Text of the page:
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OPSEU/SEFPO concerned about Bill 106 implications for pay equity, bargaining

Ontario Equal Pay Coalition

Toronto – OPSEU/SEFPO President JP Hornick is expressing deep concern over the passage of Bill 106, the Pandemic and Emergency Preparedness Act, 2022, saying it has troubling implications for collective bargaining and pay equity.

“Parts of this bill circumvent the union and collective agreements, and that is entirely unacceptable,” said Hornick. “I’m also greatly concerned about the legislation’s potential to allow the government to bypass pay equity obligations.”

Bill 106 creates the Supporting Retention in Public Services Act. The new act allows the government to choose classes of employees to receive wage enhancements that are inconsistent with collective agreements. These increases will be passed by regulation, so neither the legislature nor parties to collective agreements will have a role in choosing which employees should receive increases. The act represents a very significant interference in free collective bargaining. It also provides that wage enhancement programs are not subject to Bill 124, effectively exempting the government from its own unjust wage cap for the employees it handpicks.

The act also disallows complaints under the Labour Relations Act or the Crown Employees Collective Bargaining Act. The legislation prevents employers, tribunals, arbitrators and arbitration boards, and the courts from expanding these payments to more classifications, even if that would be reasonable or otherwise required by law. OPSEU/SEFPO is troubled by the power Bill 106 hands the government to substitute these increases for pay equity compensation.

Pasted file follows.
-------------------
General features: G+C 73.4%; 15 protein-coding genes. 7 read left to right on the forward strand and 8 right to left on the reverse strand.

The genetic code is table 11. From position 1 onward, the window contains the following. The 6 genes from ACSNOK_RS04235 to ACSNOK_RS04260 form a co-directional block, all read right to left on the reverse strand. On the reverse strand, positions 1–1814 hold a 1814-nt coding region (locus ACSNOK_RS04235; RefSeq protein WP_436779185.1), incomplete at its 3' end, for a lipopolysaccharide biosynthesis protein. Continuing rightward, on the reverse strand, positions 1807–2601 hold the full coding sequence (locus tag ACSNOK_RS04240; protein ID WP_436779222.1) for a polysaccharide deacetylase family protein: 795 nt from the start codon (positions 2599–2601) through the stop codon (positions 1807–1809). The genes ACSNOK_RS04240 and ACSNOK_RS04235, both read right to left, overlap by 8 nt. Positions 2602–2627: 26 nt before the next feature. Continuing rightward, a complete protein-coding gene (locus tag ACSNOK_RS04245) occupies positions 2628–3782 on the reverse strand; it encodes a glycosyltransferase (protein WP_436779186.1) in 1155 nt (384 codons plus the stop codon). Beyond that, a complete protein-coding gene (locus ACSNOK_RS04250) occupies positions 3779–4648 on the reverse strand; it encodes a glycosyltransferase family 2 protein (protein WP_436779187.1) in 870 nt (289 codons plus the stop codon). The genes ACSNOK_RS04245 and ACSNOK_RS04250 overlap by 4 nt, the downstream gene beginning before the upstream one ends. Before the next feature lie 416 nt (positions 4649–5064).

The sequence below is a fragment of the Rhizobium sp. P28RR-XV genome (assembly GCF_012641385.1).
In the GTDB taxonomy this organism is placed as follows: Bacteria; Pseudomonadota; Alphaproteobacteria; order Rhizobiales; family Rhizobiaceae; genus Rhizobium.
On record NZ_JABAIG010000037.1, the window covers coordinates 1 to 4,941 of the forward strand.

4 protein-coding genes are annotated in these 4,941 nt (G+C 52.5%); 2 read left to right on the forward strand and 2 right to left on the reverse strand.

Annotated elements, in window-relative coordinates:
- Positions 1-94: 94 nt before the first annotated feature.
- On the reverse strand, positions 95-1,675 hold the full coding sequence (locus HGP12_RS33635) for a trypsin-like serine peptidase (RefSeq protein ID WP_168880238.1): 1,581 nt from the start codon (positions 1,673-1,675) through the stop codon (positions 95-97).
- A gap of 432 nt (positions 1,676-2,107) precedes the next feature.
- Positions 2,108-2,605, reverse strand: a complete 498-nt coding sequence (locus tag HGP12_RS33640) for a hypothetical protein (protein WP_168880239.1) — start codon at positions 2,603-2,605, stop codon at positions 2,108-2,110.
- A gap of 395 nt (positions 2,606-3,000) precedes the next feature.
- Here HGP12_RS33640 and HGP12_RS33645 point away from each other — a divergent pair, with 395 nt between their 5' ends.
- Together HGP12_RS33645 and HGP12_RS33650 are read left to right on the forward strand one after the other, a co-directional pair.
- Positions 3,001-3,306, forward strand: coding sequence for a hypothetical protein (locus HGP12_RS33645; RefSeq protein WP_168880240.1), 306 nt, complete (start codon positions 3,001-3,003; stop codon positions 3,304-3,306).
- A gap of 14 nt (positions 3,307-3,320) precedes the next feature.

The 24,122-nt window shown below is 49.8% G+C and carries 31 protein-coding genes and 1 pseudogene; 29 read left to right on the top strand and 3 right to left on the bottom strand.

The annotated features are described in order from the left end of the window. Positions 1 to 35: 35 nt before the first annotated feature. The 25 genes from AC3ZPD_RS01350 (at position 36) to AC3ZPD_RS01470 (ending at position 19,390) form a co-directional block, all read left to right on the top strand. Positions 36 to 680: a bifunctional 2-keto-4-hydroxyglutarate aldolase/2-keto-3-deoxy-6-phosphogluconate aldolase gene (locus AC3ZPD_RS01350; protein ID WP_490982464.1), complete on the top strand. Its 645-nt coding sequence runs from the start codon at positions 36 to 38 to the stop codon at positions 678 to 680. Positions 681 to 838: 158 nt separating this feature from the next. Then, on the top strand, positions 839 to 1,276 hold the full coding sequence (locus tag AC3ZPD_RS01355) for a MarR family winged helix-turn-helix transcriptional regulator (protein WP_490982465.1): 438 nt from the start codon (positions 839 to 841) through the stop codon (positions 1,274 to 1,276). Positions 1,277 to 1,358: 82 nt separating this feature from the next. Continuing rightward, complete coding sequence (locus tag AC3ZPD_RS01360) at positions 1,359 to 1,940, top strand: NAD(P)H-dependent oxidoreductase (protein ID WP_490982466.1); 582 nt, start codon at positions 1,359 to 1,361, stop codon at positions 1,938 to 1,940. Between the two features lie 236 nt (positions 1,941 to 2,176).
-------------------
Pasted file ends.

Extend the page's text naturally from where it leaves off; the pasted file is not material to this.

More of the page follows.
“The government essentially wants to give some employees more money, without consulting their legal bargaining agent or their collective agreement,” said OPSEU/SEFPO First Vice-President/Treasurer Laurie Nancekivell. “This strikes at the very heart of the union’s role in a unionized workplace.

“At the same time, the government seeks to evade its pay equity obligations by saying to a select few workers, ‘Here’s some money, but don’t expect the pay equity you were awarded,’” Nancekivell added. “It’s underhanded and it’s unfair, and it applies to the lowest-paid workers, who are mostly women.”

“No one should be fooled by this sneaky legislation,” said Hornick. “Under the cover of emergency preparedness and worker retention, this government is setting a dangerous precedent by sidelining both the union and the collective agreement, which are there to protect workers. Not only that, they’re excluding other legislation, the courts and tribunals, which also exist to ensure workplace rights are upheld.

“Bottom line? If they can use Bill 106 for good measures, they can also use it for bad measures – and that’s what we think this part of the legislation is really all about: hurting and dividing workers, not retaining or rewarding them.”

For more information: Steve Fairbairn, OPSEU/SEFPO Communications Supervisor, 416-802-1074; OPSEUCommunications@opseu.org